Keynote: Inclusion and Acceptance

November 14, 2017

Christina Melander

Christina Melander likes asking questions and making great stories and strategies with the answers. Having worked for brands, agencies, and publications, her career spans journalism, content strategy, and communications. She is a mother, wife, friend, daughter, writer, and feminist who currently leads communications for Swift agency and is a Portland ambassador for Ladies Get Paid. Find her out for a run, on the soccer sidelines, or watching Riverdale.

Billy Bean—the only openly gay Major League Baseball player (current or former) alive today—has a message for us all about the costs of hiding who you are and who you love.

The first thing you need to know about Billy Bean is that he is NOT the Billy Beane made famous by Brad Pitt in Moneyball. Both Billys were pro baseball players and currently work for Major League Baseball so you can see how it gets confusing.

Second thing to know is the Billy who delivered this keynote (that’s Bean with no E) is gay. Billy “Moneyball” Beane is straight. Billy Bean’s struggle with self-acceptance is what brought him to the 3% Conference.

Bean grew up in a conservative Catholic household in the Midwest, the eldest of seven kids in a blended family with an ex-Marines stepdad. “It was the perfect petri dish for homophobia and prejudice,” he wryly noted.

A three-sport athlete throughout high school, Bean said he never met anyone who was gay and didn’t “really think I could be gay, I just wanted to play centerfield.” He made it to the Majors by the time he was 21 and married young.

“I tried to lead a double life in the early ‘90s. I don’t recommend it but I thought I was managing it,” Bean said.

Until the partner of his hidden relationship died of HIV-related causes and Bean hit a breaking point. Instead of attending the funeral of the person he loved, he went to practice, lest the true nature of his relationship be uncovered. He tried to carry on but was consumed with fear of becoming HIV+ and worried about contact with other players. He picked up and flew to Miami Beach and just never returned for spring training.

“I thought I was going to live a quiet life with a dog,” Bean said.

The relative calm of his closeted life exploded when he opened a restaurant and the coverage turned into a coming out story of a former pro ball player. HIs story ended up on the front page of the New York Times, on ESPN and eventually a one-on-one broadcast interview with Diane Sawyer. “I didn’t really know why people wanted to talk to me. I kept thinking: All I’ve done is been disrespectful and lied about who I am. I was disconnected from my family and wasn’t familiar with the LGBTQ community,” Bean recalled, noting his discomfort with being seen as a role model.

It wasn’t until he met Judy Shepard in 1998 that he realized how he could help others simply by being honest about who he was. Judy Shepard was grieving the brutal murder of her openly gay son Matthew, who had been beaten to death simply for being gay in Laramie, Wyoming the year before.

“I was overcome with shame,” Bean recalled. “This woman was trying to make a difference under these circumstances and I was trying not to make a change. She told me: ‘You have an opportunity now to make a change. Matthew would have been so happy to meet you. He loved baseball.’”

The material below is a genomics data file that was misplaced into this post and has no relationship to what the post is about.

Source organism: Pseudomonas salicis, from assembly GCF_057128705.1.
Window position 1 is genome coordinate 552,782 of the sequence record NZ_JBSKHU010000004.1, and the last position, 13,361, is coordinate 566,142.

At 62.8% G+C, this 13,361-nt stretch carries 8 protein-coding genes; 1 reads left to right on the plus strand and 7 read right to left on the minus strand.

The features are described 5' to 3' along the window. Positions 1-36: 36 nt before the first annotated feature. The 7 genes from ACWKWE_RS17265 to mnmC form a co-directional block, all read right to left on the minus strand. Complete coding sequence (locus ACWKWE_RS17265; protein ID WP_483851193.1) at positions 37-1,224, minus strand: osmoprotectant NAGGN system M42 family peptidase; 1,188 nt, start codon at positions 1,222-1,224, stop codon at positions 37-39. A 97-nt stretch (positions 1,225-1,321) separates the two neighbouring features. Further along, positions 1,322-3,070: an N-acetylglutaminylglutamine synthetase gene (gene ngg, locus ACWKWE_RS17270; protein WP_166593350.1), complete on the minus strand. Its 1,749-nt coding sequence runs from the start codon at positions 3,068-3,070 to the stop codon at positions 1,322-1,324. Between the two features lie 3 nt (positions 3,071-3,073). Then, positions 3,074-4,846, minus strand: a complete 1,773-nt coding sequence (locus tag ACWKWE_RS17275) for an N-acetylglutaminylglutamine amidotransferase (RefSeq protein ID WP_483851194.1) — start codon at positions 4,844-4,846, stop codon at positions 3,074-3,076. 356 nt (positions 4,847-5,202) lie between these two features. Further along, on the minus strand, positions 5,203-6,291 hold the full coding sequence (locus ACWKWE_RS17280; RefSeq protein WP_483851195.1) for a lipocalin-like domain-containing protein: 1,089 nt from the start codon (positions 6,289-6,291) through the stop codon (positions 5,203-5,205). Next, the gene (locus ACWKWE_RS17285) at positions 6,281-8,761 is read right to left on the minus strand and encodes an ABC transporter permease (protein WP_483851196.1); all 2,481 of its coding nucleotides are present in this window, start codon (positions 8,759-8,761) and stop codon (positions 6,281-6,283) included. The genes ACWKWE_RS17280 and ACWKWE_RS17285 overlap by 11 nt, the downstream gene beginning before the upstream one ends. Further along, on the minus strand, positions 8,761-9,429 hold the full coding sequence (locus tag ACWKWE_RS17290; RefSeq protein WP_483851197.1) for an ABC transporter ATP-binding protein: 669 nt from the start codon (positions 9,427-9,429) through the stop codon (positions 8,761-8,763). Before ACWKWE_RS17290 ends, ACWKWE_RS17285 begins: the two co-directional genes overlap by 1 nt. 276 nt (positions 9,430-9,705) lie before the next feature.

Bean was overcome by the experience but still didn’t know what to do. “Just be yourself,” Judy advised.

“The day I stopped lying about who I am was the daylight started to shine in my life again,” Bean said.

Today, as Vice President and special assistant to the Commissioner of Major League Baseball, Bean helps normalize homosexuality, transgender and gender-queer identification within the MLB and via programs sponsored by the league. His “Shred Hate” initiative aims to educate about diversity and inclusion and prevent bullying in the schools of cities that are home to MLB teams. The three-year plan is starting off in nine cities with the intention of spreading to all 30 markets.

Bean appears fairly comfortable in his own skin these days though he is mindful of his arena and tries not to alienate or push the envelope too far. His close-cropped hair and traditional business casual look underscore Bean’s desire to change perceptions while accommodating his colleagues’ meager appetite for discomfort. “I’m so concerned about not perpetuating stereotypes about our community so I think about how I represent on camera and in person,” he explained. “I don’t overdress or grow a beard because I need a whole army of people with me to make change.”

Audience members were a bit thrown off by this admission and apparent contradiction with Bean’s advocacy for being one’s true self. If Bean wants to dress a little flashy or sport some facial hair, shouldn’t everyone—from catchers to outfielders to managers—be OK with that? To some, it saps power from his message of self-acceptance.

Still, Bean’s story is his own and if this is what works for him, perhaps it is not ours to judge. It takes courage to return to an organization as a different, more vocal person, and it is clear that Bean uses his position for good.

And in a broader context, the moment was in sync with the overall gestalt of this year’s conference:

Diversity is complicated and difficult to talk about, but we need to get comfortable with being uncomfortable in order to have brave discussions that help inform new perspectives.

Bean’s vulnerability did just that. And in some ways, the dialogue Bean’s honest admission prompted was more valuable than a tidy story.